4

We are building a carpool app, and I need to encourage the user to hit that need a ride button. For that I want to hint to them that there are rides closeby, so it will be useful to hit that need a ride.

BEFORE

enter preformatted text here

AFTER

Based on feedback, I have changed it to the below. I request your review

  • the location of the available rides closeby. This encourages the user to press the Call To Action button. I like what I have now.
  • there was no space on the button, and could not make space
  • should I zoom the toast into a small number on the need a ride button ? If yes, how do I make it look ok without taking up a entire row.

enter image description hereenter image description here

  • 5
    Mr downvoter, Whats wrong with this question ? do you know or dont have the words to express your opinion ? – Siddharth May 11 '14 at 15:04
  • What does "Will drive today" mean? – Matt Obee May 11 '14 at 17:17
  • It means that this person will drive his own vehicle today. Once selected, "NEED A RIDE", will change to "OFFER A RIDE". – Siddharth May 11 '14 at 18:04
  • 3
    It seems better to have the user specify "I need" vs "I'll provide" first, then asking for the from/to info for whatever state they're in. That eliminates the confusing "will drive" checkbox. And if you make Now/Today less visually heavy, then your call to action becomes more clear. – Ken Mohnkern May 12 '14 at 19:49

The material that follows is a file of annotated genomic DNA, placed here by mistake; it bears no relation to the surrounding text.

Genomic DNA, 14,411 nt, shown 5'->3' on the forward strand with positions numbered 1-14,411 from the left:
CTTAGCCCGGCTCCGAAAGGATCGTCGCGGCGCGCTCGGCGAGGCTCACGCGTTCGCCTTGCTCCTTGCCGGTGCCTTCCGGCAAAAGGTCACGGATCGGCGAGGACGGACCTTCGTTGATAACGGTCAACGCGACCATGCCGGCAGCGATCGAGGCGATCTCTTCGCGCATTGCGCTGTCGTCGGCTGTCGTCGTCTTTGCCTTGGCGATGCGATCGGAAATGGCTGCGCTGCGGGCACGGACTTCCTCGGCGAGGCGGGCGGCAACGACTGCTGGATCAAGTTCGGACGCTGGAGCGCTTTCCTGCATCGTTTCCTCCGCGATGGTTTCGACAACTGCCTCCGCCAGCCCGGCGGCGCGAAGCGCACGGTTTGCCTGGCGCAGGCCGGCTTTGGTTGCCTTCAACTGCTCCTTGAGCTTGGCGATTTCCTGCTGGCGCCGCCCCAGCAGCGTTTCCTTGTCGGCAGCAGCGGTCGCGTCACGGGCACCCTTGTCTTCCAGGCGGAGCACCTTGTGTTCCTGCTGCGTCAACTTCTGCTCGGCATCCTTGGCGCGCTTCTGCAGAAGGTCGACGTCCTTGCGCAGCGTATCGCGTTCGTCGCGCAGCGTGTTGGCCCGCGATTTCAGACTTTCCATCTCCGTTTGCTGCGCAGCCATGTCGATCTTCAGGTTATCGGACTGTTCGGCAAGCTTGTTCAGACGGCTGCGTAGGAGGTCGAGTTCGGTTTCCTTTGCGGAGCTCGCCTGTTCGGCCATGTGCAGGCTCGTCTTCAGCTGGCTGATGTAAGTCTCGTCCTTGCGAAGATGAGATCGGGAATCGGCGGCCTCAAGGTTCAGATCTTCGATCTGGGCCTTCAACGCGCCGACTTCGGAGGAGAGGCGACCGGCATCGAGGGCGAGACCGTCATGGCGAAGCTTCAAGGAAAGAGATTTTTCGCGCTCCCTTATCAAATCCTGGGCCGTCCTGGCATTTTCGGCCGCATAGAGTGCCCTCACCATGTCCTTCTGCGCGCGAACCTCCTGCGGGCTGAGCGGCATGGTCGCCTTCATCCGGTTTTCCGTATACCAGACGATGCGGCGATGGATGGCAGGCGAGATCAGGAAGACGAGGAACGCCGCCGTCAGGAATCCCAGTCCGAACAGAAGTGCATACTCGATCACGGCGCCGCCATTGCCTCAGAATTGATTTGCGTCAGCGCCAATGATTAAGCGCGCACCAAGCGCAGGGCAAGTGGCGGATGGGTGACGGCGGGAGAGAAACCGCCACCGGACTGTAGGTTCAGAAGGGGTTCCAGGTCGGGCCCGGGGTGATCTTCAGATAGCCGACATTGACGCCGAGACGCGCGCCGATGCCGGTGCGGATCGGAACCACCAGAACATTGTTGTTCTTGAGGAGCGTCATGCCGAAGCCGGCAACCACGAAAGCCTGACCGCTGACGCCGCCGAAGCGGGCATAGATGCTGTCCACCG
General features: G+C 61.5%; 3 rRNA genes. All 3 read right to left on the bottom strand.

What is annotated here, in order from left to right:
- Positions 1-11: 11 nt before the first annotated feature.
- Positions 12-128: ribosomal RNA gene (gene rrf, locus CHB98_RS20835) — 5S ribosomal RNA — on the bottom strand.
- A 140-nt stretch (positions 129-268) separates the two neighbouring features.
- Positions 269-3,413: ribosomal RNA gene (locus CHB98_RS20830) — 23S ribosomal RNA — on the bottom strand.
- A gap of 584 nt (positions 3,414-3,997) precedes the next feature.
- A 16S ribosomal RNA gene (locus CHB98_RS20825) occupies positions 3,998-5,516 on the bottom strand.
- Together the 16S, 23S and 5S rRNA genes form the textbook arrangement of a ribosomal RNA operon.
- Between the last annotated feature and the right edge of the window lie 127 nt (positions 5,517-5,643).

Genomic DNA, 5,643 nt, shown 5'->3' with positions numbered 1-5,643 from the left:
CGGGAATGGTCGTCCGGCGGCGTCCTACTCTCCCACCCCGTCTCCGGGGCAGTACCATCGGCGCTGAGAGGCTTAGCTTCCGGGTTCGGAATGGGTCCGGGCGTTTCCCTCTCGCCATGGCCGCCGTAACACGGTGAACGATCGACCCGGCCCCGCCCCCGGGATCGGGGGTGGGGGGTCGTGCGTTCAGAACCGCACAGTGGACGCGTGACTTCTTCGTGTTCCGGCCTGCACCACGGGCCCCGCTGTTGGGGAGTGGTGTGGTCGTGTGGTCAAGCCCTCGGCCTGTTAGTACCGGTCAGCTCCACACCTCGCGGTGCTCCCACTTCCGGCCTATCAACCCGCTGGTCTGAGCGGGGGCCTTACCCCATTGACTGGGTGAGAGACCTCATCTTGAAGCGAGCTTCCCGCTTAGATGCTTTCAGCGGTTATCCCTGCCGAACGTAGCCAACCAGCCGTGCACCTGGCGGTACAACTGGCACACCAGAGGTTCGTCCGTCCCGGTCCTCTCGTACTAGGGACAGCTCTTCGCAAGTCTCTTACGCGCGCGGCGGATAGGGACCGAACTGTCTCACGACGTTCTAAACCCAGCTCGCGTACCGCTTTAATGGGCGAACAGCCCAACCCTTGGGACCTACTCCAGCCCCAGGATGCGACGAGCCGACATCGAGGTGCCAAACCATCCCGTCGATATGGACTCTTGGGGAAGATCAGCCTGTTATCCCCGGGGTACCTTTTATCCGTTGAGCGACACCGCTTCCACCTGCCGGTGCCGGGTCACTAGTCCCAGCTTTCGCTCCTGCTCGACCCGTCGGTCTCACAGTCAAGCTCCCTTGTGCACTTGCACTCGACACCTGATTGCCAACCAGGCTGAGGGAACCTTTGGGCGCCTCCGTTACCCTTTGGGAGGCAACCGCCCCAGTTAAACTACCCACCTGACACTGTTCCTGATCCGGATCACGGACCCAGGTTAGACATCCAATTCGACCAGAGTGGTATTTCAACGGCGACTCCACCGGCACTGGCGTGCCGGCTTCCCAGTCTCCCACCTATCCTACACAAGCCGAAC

11

Your "Need a Ride" button needs to distinguish itself as a "Call to Action".

A call to action button

  • Needs to pop out from the page / application so it is noticed by the user. You can use colour, gradients, and 3d borders to make it pop. If you go with the toast notification, then the movement will also help draw the user's attention.

  • Needs text that both represents the action, and gently urges them towards it. You could say "Get a Ride", or put a question mark at the end of "Need a Ride" (it should be a question). Displaying the number of available rides (in your screenshot 4) is also a nice touch for a call to action.

  • Perhaps use a simple icon to indicate that this button / notification will take them somewhere else when clicked (to a list of options). An arrow is the simplest, but you could do something fancier like a zooming car icon.

EDIT:

Something like this might be good:

enter image description here

  • Thanks. I am having a hard time rewording "Will Drive Today". Also should I use the empty space next to Go to for showing the number of rides around ? – Siddharth May 12 '14 at 16:49
  • Are there any guidelines for showing "number of available car's" close to the call for action ? – Siddharth May 13 '14 at 2:27
  • @Siddharth I will edit my answer with my suggestion. – Franchesca May 13 '14 at 7:16
  • I like the suggestions. Unfortunately there is not enough space on the screen for a second line. I wonder if you can share some links of best practices here to choose from. thanks – Siddharth May 13 '14 at 7:21